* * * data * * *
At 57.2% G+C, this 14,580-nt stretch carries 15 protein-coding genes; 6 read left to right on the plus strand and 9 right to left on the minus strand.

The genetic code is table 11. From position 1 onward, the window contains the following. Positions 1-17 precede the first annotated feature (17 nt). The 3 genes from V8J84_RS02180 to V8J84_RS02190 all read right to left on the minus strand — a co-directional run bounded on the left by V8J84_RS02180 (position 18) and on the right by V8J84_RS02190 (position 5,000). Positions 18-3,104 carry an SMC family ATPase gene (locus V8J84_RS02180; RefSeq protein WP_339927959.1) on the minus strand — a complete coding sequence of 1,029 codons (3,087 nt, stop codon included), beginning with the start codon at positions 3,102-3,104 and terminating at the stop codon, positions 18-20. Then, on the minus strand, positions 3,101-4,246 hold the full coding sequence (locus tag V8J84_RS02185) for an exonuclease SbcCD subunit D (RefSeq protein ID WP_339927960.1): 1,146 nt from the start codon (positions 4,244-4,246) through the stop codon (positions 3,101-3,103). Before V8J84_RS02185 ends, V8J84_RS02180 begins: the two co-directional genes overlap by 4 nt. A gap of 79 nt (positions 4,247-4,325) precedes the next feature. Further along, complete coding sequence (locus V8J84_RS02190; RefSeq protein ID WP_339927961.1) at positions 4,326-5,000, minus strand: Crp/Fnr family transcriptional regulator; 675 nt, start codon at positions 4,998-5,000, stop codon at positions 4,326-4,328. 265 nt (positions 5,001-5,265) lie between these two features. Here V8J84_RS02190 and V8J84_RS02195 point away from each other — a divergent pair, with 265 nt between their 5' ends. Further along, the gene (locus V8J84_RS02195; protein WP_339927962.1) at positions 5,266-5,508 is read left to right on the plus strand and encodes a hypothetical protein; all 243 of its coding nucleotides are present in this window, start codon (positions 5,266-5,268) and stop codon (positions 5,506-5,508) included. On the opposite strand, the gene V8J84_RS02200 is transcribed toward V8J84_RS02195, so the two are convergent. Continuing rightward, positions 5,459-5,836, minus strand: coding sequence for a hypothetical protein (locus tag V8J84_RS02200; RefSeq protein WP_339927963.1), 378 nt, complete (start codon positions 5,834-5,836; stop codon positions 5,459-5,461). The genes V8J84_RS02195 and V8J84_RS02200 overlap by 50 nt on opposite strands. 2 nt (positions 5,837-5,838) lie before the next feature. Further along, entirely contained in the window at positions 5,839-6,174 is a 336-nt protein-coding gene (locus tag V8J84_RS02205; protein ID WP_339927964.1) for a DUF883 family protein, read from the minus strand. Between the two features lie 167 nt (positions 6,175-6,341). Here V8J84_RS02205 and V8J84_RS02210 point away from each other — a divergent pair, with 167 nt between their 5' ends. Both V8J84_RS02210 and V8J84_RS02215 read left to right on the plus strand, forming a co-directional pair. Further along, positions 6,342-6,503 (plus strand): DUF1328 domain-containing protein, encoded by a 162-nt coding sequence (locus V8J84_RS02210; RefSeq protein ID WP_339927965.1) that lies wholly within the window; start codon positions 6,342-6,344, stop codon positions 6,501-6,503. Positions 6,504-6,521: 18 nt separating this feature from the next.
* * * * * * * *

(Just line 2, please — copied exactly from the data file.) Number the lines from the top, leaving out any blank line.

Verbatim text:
The genetic code is table 11. From position 1 onward, the window contains the following. Positions 1-17 precede the first annotated feature (17 nt). The 3 genes from V8J84_RS02180 to V8J84_RS02190 all read right to left on the minus strand — a co-directional run bounded on the left by V8J84_RS02180 (position 18) and on the right by V8J84_RS02190 (position 5,000). Positions 18-3,104 carry an SMC family ATPase gene (locus V8J84_RS02180; RefSeq protein WP_339927959.1) on the minus strand — a complete coding sequence of 1,029 codons (3,087 nt, stop codon included), beginning with the start codon at positions 3,102-3,104 and terminating at the stop codon, positions 18-20. Then, on the minus strand, positions 3,101-4,246 hold the full coding sequence (locus tag V8J84_RS02185) for an exonuclease SbcCD subunit D (RefSeq protein ID WP_339927960.1): 1,146 nt from the start codon (positions 4,244-4,246) through the stop codon (positions 3,101-3,103). Before V8J84_RS02185 ends, V8J84_RS02180 begins: the two co-directional genes overlap by 4 nt. A gap of 79 nt (positions 4,247-4,325) precedes the next feature. Further along, complete coding sequence (locus V8J84_RS02190; RefSeq protein ID WP_339927961.1) at positions 4,326-5,000, minus strand: Crp/Fnr family transcriptional regulator; 675 nt, start codon at positions 4,998-5,000, stop codon at positions 4,326-4,328. 265 nt (positions 5,001-5,265) lie between these two features. Here V8J84_RS02190 and V8J84_RS02195 point away from each other — a divergent pair, with 265 nt between their 5' ends. Further along, the gene (locus V8J84_RS02195; protein WP_339927962.1) at positions 5,266-5,508 is read left to right on the plus strand and encodes a hypothetical protein; all 243 of its coding nucleotides are present in this window, start codon (positions 5,266-5,268) and stop codon (positions 5,506-5,508) included. On the opposite strand, the gene V8J84_RS02200 is transcribed toward V8J84_RS02195, so the two are convergent. Continuing rightward, positions 5,459-5,836, minus strand: coding sequence for a hypothetical protein (locus tag V8J84_RS02200; RefSeq protein WP_339927963.1), 378 nt, complete (start codon positions 5,834-5,836; stop codon positions 5,459-5,461). The genes V8J84_RS02195 and V8J84_RS02200 overlap by 50 nt on opposite strands. 2 nt (positions 5,837-5,838) lie before the next feature. Further along, entirely contained in the window at positions 5,839-6,174 is a 336-nt protein-coding gene (locus tag V8J84_RS02205; protein ID WP_339927964.1) for a DUF883 family protein, read from the minus strand. Between the two features lie 167 nt (positions 6,175-6,341). Here V8J84_RS02205 and V8J84_RS02210 point away from each other — a divergent pair, with 167 nt between their 5' ends. Both V8J84_RS02210 and V8J84_RS02215 read left to right on the plus strand, forming a co-directional pair. Further along, positions 6,342-6,503 (plus strand): DUF1328 domain-containing protein, encoded by a 162-nt coding sequence (locus V8J84_RS02210; RefSeq protein ID WP_339927965.1) that lies wholly within the window; start codon positions 6,342-6,344, stop codon positions 6,501-6,503. Positions 6,504-6,521: 18 nt separating this feature from the next.